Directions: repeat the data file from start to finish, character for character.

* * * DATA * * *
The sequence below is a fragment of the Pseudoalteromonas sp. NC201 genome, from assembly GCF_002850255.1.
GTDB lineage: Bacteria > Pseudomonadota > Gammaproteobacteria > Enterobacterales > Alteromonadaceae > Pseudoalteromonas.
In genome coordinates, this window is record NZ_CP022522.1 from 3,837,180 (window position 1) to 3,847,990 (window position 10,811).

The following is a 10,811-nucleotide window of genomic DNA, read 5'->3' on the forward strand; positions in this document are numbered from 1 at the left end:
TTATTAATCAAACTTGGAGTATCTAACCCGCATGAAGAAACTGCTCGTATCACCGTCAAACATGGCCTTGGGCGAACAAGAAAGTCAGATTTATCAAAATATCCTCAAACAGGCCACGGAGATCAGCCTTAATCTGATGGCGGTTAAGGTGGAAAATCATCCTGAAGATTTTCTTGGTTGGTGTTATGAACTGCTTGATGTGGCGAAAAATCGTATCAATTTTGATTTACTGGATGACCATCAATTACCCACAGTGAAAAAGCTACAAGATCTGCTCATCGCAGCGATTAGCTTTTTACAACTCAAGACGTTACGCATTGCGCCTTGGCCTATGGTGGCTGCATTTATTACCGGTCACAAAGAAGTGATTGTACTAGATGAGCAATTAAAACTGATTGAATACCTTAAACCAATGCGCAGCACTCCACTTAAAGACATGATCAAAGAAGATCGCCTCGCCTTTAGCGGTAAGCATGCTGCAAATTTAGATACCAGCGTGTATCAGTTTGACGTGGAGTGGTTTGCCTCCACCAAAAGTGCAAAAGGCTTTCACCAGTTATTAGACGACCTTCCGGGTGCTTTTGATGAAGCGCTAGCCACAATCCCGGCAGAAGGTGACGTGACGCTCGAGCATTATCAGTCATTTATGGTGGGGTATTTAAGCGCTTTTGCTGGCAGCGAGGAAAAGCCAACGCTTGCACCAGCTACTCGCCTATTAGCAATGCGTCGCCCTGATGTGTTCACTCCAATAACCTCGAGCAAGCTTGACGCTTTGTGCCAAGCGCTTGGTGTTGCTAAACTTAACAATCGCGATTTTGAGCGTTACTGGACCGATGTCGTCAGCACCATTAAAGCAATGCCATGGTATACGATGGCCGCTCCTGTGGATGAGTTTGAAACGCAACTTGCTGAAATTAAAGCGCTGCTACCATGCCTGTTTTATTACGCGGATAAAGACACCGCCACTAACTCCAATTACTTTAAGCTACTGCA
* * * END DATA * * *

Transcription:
The sequence below is a fragment of the Pseudoalteromonas sp. NC201 genome, from assembly GCF_002850255.1.
GTDB lineage: Bacteria > Pseudomonadota > Gammaproteobacteria > Enterobacterales > Alteromonadaceae > Pseudoalteromonas.
In genome coordinates, this window is record NZ_CP022522.1 from 3,837,180 (window position 1) to 3,847,990 (window position 10,811).

The following is a 10,811-nucleotide window of genomic DNA, read 5'->3' on the forward strand; positions in this document are numbered from 1 at the left end:
TTATTAATCAAACTTGGAGTATCTAACCCGCATGAAGAAACTGCTCGTATCACCGTCAAACATGGCCTTGGGCGAACAAGAAAGTCAGATTTATCAAAATATCCTCAAACAGGCCACGGAGATCAGCCTTAATCTGATGGCGGTTAAGGTGGAAAATCATCCTGAAGATTTTCTTGGTTGGTGTTATGAACTGCTTGATGTGGCGAAAAATCGTATCAATTTTGATTTACTGGATGACCATCAATTACCCACAGTGAAAAAGCTACAAGATCTGCTCATCGCAGCGATTAGCTTTTTACAACTCAAGACGTTACGCATTGCGCCTTGGCCTATGGTGGCTGCATTTATTACCGGTCACAAAGAAGTGATTGTACTAGATGAGCAATTAAAACTGATTGAATACCTTAAACCAATGCGCAGCACTCCACTTAAAGACATGATCAAAGAAGATCGCCTCGCCTTTAGCGGTAAGCATGCTGCAAATTTAGATACCAGCGTGTATCAGTTTGACGTGGAGTGGTTTGCCTCCACCAAAAGTGCAAAAGGCTTTCACCAGTTATTAGACGACCTTCCGGGTGCTTTTGATGAAGCGCTAGCCACAATCCCGGCAGAAGGTGACGTGACGCTCGAGCATTATCAGTCATTTATGGTGGGGTATTTAAGCGCTTTTGCTGGCAGCGAGGAAAAGCCAACGCTTGCACCAGCTACTCGCCTATTAGCAATGCGTCGCCCTGATGTGTTCACTCCAATAACCTCGAGCAAGCTTGACGCTTTGTGCCAAGCGCTTGGTGTTGCTAAACTTAACAATCGCGATTTTGAGCGTTACTGGACCGATGTCGTCAGCACCATTAAAGCAATGCCATGGTATACGATGGCCGCTCCTGTGGATGAGTTTGAAACGCAACTTGCTGAAATTAAAGCGCTGCTACCATGCCTGTTTTATTACGCGGATAAAGACACCGCCACTAACTCCAATTACTTTAAGCTACTGCA